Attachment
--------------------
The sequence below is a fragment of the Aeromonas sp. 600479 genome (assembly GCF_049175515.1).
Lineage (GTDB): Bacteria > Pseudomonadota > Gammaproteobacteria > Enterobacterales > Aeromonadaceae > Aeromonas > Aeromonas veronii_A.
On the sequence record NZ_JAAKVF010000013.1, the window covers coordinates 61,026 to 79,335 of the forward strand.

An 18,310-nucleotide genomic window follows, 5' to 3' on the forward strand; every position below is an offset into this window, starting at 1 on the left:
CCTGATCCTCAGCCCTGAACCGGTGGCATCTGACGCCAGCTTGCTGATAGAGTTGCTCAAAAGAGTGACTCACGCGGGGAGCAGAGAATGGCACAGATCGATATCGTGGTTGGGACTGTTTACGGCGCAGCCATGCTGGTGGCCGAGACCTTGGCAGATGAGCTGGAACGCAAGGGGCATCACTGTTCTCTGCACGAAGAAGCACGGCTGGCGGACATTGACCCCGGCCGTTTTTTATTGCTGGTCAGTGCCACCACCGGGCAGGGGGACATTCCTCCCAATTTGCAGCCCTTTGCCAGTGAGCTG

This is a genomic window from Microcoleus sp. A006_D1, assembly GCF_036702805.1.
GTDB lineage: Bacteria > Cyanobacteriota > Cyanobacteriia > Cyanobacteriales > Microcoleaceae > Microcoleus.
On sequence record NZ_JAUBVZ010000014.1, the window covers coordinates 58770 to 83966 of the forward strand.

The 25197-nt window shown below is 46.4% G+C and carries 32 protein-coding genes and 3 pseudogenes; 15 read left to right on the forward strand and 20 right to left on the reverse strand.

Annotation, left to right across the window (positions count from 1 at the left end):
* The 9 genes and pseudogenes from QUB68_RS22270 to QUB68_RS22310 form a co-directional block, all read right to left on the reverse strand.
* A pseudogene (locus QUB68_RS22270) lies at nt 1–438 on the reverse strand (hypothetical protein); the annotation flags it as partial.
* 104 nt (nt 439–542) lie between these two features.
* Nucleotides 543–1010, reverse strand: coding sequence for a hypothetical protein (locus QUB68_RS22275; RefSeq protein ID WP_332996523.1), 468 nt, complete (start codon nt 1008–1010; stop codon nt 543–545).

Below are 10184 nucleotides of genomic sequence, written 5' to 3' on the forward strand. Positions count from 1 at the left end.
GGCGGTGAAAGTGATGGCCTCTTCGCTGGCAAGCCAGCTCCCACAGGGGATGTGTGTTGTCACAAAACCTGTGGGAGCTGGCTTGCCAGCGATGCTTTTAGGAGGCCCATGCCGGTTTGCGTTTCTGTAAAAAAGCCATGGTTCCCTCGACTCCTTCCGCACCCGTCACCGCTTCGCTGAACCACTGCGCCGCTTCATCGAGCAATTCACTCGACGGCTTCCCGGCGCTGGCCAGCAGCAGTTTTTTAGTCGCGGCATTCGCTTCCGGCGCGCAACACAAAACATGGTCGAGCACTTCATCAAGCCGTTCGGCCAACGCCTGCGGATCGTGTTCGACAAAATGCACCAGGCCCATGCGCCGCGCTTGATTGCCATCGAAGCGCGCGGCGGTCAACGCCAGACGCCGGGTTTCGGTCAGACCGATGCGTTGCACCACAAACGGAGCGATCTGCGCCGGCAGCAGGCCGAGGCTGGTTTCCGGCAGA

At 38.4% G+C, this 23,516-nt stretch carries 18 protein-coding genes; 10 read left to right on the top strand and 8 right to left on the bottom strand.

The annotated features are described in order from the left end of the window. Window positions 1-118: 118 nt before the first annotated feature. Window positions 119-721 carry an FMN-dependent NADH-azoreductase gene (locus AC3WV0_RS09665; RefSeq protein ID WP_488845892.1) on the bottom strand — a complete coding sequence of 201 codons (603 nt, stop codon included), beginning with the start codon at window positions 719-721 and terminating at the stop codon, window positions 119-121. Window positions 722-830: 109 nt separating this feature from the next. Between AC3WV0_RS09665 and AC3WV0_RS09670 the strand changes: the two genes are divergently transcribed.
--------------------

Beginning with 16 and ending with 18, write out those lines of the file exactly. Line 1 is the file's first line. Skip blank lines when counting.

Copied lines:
GGCGGTGAAAGTGATGGCCTCTTCGCTGGCAAGCCAGCTCCCACAGGGGATGTGTGTTGTCACAAAACCTGTGGGAGCTGGCTTGCCAGCGATGCTTTTAGGAGGCCCATGCCGGTTTGCGTTTCTGTAAAAAAGCCATGGTTCCCTCGACTCCTTCCGCACCCGTCACCGCTTCGCTGAACCACTGCGCCGCTTCATCGAGCAATTCACTCGACGGCTTCCCGGCGCTGGCCAGCAGCAGTTTTTTAGTCGCGGCATTCGCTTCCGGCGCGCAACACAAAACATGGTCGAGCACTTCATCAAGCCGTTCGGCCAACGCCTGCGGATCGTGTTCGACAAAATGCACCAGGCCCATGCGCCGCGCTTGATTGCCATCGAAGCGCGCGGCGGTCAACGCCAGACGCCGGGTTTCGGTCAGACCGATGCGTTGCACCACAAACGGAGCGATCTGCGCCGGCAGCAGGCCGAGGCTGGTTTCCGGCAGA

At 38.4% G+C, this 23,516-nt stretch carries 18 protein-coding genes; 10 read left to right on the top strand and 8 right to left on the bottom strand.

The annotated features are described in order from the left end of the window. Window positions 1-118: 118 nt before the first annotated feature. Window positions 119-721 carry an FMN-dependent NADH-azoreductase gene (locus AC3WV0_RS09665; RefSeq protein ID WP_488845892.1) on the bottom strand — a complete coding sequence of 201 codons (603 nt, stop codon included), beginning with the start codon at window positions 719-721 and terminating at the stop codon, window positions 119-121. Window positions 722-830: 109 nt separating this feature from the next. Between AC3WV0_RS09665 and AC3WV0_RS09670 the strand changes: the two genes are divergently transcribed.